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Recently, mathematician Mukhtarbay Otelbaev published a paper Existence of a strong solution of the Navier-Stokes equations, in which he claim that he solved one of the Millennium Problems: existence and smoothness of the Navier-Stokes Equation. Unfortunately, the paper is in Russian but I cannot read Russian. There is a summary in English at the end of the paper, in which I found that the problem he proved was

Let $Q \equiv (0,2\pi)^3\subseteq \mathbb{R}^3$ be a 3-dim domain, $\Omega=(0,a)\times Q$, a>0.

$\textbf{Navier-stokes problem}$ is to find unknowns: a speed vector $u(t) = (u_1(t,x), u_2(t,x), u_3(t,x))$ and a scalar pressure function $p(t,x)$ at the points $x\in Q$ and time $t\in (0,a)$ satisfying the system of the equations


initial $$ u(t,x)\vert_{t=0} =0$$


But the problem that stated by the Clay Mathematics Institute was, see,

$\textbf{(B) Existence and smoothness of Navier–Stokes solutions in $\mathbb{R}^3/\mathbb{Z}^3$.}$ ... Let $u^0$ be any smooth, divergence-free vector field satisfying $u^0(x+e_j) = u^0(x)$; we take $f(x, t)$ to be identically zero. Then there exist smooth functions $p(x,t)$, $u_i(x,t)$ on $\mathbb{R}^3 \times[0,\infty)$. that ...

So my question is:

1) Can the $a>0$ in his proof be $\infty$? Or is it enough to prove the problem for arbitrary $a>0$?

2) Is there any theory that can turn the problem with arbitrary initial value $u^0$ (of course satisfying some condition) into a problem with initial value being $0$?

3) The problem that formulated by the Clay Institute assumes $f\equiv 0$. Prof Otelbaev proved his result for all $f\in L_2(\Omega)$. Is this result much stronger?

Update: There is an article stating that the $L_2$ estimate is not enough to solve the problem. (in Spanish)

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A commenter on that Spanish article says (…) that the estimates are in fact strong enough and gives reasons. – David Roberts Jan 17 '14 at 4:22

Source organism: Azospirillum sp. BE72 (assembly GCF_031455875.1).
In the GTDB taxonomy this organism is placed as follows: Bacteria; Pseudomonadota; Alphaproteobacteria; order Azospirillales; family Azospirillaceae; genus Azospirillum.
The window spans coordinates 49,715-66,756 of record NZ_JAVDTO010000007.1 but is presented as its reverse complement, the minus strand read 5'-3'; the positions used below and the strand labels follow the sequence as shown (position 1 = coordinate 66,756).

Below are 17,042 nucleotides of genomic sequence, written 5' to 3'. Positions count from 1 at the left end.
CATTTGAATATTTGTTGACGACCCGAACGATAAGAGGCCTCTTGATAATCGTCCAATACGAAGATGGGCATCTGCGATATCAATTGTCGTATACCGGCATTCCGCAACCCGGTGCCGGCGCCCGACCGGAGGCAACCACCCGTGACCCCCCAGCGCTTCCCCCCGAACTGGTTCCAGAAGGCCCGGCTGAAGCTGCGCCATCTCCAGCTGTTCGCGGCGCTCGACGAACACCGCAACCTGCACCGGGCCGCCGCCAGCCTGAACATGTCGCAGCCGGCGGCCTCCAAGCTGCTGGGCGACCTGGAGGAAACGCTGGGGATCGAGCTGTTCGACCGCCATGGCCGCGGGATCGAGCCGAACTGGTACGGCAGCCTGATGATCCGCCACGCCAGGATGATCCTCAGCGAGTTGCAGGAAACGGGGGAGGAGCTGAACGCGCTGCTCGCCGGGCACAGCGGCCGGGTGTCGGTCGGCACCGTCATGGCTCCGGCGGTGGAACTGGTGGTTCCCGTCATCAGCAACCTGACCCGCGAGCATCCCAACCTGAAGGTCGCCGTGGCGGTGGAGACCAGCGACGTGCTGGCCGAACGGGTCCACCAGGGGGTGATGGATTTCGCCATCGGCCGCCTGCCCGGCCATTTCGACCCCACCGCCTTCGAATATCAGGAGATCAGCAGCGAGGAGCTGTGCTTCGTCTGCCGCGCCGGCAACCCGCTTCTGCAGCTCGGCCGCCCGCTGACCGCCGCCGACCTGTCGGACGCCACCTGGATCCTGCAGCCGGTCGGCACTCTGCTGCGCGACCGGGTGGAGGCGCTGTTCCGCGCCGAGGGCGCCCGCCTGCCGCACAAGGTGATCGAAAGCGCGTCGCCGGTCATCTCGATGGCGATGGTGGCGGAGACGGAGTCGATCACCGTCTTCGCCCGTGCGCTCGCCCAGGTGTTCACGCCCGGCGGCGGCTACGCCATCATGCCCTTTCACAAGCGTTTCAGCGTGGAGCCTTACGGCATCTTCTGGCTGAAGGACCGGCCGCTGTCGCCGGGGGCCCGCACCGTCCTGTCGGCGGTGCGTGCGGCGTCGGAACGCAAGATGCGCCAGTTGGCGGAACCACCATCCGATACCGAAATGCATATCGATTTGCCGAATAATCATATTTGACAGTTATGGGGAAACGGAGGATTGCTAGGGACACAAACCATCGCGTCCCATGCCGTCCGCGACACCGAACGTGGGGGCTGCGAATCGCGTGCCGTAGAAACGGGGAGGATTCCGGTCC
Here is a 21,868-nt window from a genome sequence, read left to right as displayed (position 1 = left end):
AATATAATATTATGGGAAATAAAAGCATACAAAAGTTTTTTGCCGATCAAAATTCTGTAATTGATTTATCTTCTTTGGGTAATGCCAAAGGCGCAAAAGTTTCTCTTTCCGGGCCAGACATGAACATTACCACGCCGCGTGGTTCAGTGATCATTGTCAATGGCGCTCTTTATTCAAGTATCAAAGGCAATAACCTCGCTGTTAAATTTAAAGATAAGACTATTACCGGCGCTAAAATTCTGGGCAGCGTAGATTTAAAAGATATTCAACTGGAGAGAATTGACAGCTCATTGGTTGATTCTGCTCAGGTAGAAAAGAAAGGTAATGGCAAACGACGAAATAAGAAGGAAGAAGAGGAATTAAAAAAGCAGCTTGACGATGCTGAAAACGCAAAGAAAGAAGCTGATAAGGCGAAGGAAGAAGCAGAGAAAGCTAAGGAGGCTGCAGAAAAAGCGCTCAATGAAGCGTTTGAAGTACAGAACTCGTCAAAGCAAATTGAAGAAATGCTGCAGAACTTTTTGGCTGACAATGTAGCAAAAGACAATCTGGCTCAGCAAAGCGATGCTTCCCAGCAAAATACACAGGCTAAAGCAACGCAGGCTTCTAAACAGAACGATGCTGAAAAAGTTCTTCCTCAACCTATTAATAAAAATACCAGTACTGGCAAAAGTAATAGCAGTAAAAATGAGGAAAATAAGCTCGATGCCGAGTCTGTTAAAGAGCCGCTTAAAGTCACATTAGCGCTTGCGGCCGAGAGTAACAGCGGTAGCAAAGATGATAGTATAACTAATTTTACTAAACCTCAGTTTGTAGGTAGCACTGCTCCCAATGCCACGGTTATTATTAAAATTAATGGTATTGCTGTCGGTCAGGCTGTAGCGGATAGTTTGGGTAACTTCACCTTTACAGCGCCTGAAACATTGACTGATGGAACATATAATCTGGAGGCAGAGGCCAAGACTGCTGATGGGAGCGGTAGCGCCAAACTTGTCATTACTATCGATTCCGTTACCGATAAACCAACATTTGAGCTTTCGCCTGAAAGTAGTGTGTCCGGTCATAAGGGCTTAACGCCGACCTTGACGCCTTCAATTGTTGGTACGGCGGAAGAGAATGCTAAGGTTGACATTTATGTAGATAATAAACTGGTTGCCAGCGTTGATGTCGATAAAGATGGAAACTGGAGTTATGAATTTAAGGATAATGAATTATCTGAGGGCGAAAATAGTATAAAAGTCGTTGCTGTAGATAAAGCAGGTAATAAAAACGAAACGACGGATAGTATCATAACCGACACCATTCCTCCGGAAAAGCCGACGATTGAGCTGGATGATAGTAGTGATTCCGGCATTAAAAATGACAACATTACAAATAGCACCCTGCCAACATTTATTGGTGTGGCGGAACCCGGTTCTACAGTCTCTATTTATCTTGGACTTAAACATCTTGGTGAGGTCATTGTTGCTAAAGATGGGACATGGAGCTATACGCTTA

up vote 22 down vote accepted
  1. Proving $\|\Delta u\|_{L^2(\Omega)} < \infty$ for any $a>0$ is sufficient to solve the Millennium problem. In fact $\|(-\Delta)^{3/4} u\|_{L^2(\Omega)} < \infty$ is enough. Also there is no problem if $C$ and $l$ depend upon $a$, as long as they are finite for every $a$.
  2. Setting $\nu = 1$ is not a big deal - this is easily overcome by putting the equation into dimensionless units. (Since the units of length are fixed, you can rescale the velocity and time units, but that is enough degrees of freedom to get the Reynold's number equal to 1.)
  3. The assumption $u(x,0) = 0$ - this one I am not sure about. I don't immediately see an argument that you can deduce the $u(x,0) \ne 0$, $f \equiv 0$ case from the $u(x,0) = 0$, $f \in L_2(\Omega)$ case. Even if such an argument isn't available, this paper, if correct, still seems to be an enormous advance.

Update: Actually 3 is also not an issue. See user121805's answer.

So if this paper is correct, it solves the Clay Millennium problem.

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This is a very good point and I tend to agree that the problem solved in the Otelbaev's paper is different from the problem statement from Clay Institute.

Let me repeat the key claims of the paper referred below as NS2013.

First recall the statement of the boundary value problem for the Navier-Stokes equation as formulated in NS2013.

Let $Q\subset R^3$ be a region of a 3-dimensional space, Let $\Omega=(0,a)\times Q$. Below we assume $Q=(-\pi,\pi)^3$ a cube with edges of length $2\pi$. Inside $\Omega$ the following equations hold. $$ \left\{ \begin{array}{l} \frac{\partial u}{\partial t} + u\cdot\nabla u = \Delta u - \nabla p + f,\\ \nabla \cdot u = 0 \end{array} \right. $$ Initial conditions are given as $u(t,x) |_{t=0} = 0$, for $x\in \bar Q$ and the boundary conditions are periodic, i.e. for $k=1,2,3$ $$\begin{array}{l} u(t,x) |_{x_k=-\pi} = u(t,x) |_{x_k=\pi},\\ p(t,x) |_{x_k=-\pi} = p(t,x) |_{x_k=\pi},\\ \left.\frac{\partial u(t,x)}{\partial x_k}\right|_{x_k=-\pi} = \left.\frac{\partial u(t,x)}{\partial x_k}\right|_{x_k=\pi} \end{array} $$ Additionally $$ \int_Q p(t,x)dx = p_0 > 0 $$

For $f\in L_2(\Omega)$ we call a solution $(u;p)$ of the problem defined above a strong solution iff the following functions are in $L_2(\Omega)$.

$$ \frac{\partial u}{\partial t}, \Delta u, u\cdot \nabla u, \mathop{\textrm{grad}} p $$

And the main result in NS2013 is Theorem 1 on page 10.

For any $f\in L_2(\Omega)$ there exists a strong solution, such that $$ \left\|\frac{\partial u}{\partial t}\right\| + \|\Delta u\| + \|u\cdot \nabla u\|+ \mathop{\textrm{grad}} p \leq C (1+ \|f\|+\|f\|^l). $$ Here $\|\cdot\|$ is the $L_2$ norm and the constants $C>0$ and $l\geq 1$ do not depend on $f\in L_2$.

This looks like a difficult result yet it does not claim the existence of a smooth solution, i.e. $u\in C^\infty$. The existence of a solution in $L_2(\Omega)$ solution with a bounded norm and bounded derivatives does not imply that the solution is smooth and even that the solution does not contain discontinuities.